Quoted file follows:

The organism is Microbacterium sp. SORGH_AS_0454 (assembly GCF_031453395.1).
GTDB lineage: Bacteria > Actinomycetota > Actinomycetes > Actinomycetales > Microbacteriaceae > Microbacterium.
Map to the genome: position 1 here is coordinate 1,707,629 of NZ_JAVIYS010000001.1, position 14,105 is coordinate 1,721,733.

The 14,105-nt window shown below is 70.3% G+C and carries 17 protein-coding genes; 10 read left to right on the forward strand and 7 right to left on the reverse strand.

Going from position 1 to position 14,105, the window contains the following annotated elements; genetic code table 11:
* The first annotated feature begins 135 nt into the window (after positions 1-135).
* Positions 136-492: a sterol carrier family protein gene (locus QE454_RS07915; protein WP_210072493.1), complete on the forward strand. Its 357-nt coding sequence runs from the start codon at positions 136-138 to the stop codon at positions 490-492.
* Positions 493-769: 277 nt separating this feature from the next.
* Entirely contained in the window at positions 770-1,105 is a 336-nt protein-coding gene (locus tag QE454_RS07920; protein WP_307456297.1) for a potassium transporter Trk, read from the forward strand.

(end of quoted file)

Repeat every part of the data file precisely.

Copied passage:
The organism is Microbacterium sp. SORGH_AS_0454 (assembly GCF_031453395.1).
GTDB lineage: Bacteria > Actinomycetota > Actinomycetes > Actinomycetales > Microbacteriaceae > Microbacterium.
Map to the genome: position 1 here is coordinate 1,707,629 of NZ_JAVIYS010000001.1, position 14,105 is coordinate 1,721,733.

The 14,105-nt window shown below is 70.3% G+C and carries 17 protein-coding genes; 10 read left to right on the forward strand and 7 right to left on the reverse strand.

Going from position 1 to position 14,105, the window contains the following annotated elements; genetic code table 11:
* The first annotated feature begins 135 nt into the window (after positions 1-135).
* Positions 136-492: a sterol carrier family protein gene (locus QE454_RS07915; protein WP_210072493.1), complete on the forward strand. Its 357-nt coding sequence runs from the start codon at positions 136-138 to the stop codon at positions 490-492.
* Positions 493-769: 277 nt separating this feature from the next.
* Entirely contained in the window at positions 770-1,105 is a 336-nt protein-coding gene (locus tag QE454_RS07920; protein WP_307456297.1) for a potassium transporter Trk, read from the forward strand.